Federally Controlled Substances and Penalties for Misuse

Posted by Omar Abdelghany | Sep 20, 2019 | 0 Comments

Federally Controlled Substances and Penalties for Misuse

Infamously, the Violent Crime Control and Law Enforcement Act of 1994 created one of the most widespread and historic drug sentencing disparities in American history. Crime, particularly violent crime, had been rising for decades, starting in the 1960s but continuing, on and off, through the 1990s in part due to the crack cocaine epidemic. This and other pieces of federal legislation established much tougher sentences for crack cocaine offenses than for powder cocaine offenses.

This sentencing scheme created a massive racial disparity in sentencing. In 1986, before the enactment of federal mandatory minimum sentencing for crack cocaine offenses, the average federal drug sentence for African Americans was 11%t higher than for whites. Four years later, the average federal drug sentence for African Americans was 49% higher.

With the recent passage of the bipartisan FIRST Step Act, the federal government is finally taking some steps to redress the mistakes of the past. 

However, there are still numerous examples of how federal drug charges vary by drug type. 

Most importantly, the federal government created the Drug Enforcement Agency (DEA) to enforce the Controlled Substances Act (CSA) which was enacted by Congress to classify drug types. The CSA established federal drug policy under which the manufacture, importation, possession, use, and distribution of certain substances is regulated.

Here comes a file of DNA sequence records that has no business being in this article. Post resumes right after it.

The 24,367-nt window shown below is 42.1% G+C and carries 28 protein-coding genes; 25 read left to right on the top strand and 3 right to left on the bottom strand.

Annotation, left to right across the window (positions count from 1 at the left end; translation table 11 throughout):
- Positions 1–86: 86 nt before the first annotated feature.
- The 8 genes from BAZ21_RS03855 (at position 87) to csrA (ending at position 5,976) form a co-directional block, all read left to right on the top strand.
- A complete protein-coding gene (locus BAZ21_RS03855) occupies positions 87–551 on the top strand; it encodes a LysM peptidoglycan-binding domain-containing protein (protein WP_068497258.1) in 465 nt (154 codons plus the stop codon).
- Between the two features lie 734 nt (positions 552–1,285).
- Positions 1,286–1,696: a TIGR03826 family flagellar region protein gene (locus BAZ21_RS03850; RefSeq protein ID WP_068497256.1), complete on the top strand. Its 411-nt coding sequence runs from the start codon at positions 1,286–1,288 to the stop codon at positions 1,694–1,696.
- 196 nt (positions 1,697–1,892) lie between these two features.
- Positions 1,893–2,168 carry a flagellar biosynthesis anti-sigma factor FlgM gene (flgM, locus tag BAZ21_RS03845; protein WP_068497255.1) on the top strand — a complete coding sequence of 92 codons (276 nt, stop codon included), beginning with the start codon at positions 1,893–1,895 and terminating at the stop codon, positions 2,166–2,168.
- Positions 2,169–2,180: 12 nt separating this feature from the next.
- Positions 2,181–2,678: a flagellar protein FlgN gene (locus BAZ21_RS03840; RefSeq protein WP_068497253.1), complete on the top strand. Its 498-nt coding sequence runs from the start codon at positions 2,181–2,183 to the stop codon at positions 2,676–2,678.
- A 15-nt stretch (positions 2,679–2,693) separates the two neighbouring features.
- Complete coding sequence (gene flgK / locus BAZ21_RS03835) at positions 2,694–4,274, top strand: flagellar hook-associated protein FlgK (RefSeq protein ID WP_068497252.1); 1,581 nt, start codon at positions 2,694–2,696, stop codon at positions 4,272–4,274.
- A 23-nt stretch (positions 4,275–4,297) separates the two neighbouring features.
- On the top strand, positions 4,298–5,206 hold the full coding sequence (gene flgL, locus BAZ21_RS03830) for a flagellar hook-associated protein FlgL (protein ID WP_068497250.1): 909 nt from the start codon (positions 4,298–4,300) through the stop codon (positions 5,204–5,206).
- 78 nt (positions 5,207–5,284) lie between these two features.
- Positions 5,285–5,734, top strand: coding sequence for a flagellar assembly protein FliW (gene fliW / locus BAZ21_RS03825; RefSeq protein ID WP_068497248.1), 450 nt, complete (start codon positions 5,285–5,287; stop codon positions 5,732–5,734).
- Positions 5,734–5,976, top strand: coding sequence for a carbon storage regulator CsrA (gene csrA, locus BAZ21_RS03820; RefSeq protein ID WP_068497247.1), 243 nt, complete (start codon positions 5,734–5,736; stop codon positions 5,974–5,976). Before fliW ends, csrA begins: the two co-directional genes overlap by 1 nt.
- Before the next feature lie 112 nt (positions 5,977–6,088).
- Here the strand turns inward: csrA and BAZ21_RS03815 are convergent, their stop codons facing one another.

The CSA created five schedules or classifications, with varying qualifications for a substance to be included in each. Along with the DEA, the Food and Drug Administration (FDA) helps to determine which substances are added to or removed from the various schedules, though the statute passed by Congress created the initial listing. Congress has sometimes scheduled other substances through legislation. 

The Higher Schedules: 

Marijuana - Schedule I

Florida recently passed and implemented Amendment 2, which codified the legalization of the medical use of marijuana. An individual may register as a medical marijuana patient if his or her doctor certifies that the individual suffers from a list of specific conditions. While Florida is following the path of many other states that are legalizing and decriminalizing marijuana, the federal government still considers marijuana a Schedule 1 drug. 

Under federal law, marijuana is treated like many other controlled substances, like heroin. The federal government places every controlled substance in a schedule, in principle according to its relative potential for abuse and medicinal value. Under the CSA, cannabis is classified as a Schedule I drug, which means that the federal government views cannabis as highly addictive and having no medical value.

Cocaine - Schedule II

Schedule II drugs are defined as drugs with a high potential for abuse, less abuse potential than Schedule I drugs, with use potentially leading to severe psychological or physical dependence. These drugs are also considered dangerous.

It does seem counterintuitive that marijuana is still listed as a Schedule I drug, while cocaine is listed as Schedule II. The Federal government is considering legislation to change the drug classification of marijuana. The Marijuana Freedom and Opportunity Act would deschedule marijuana, help states expunge low-level marijuana convictions, and allocate funding for minority and women-owned marijuana businesses.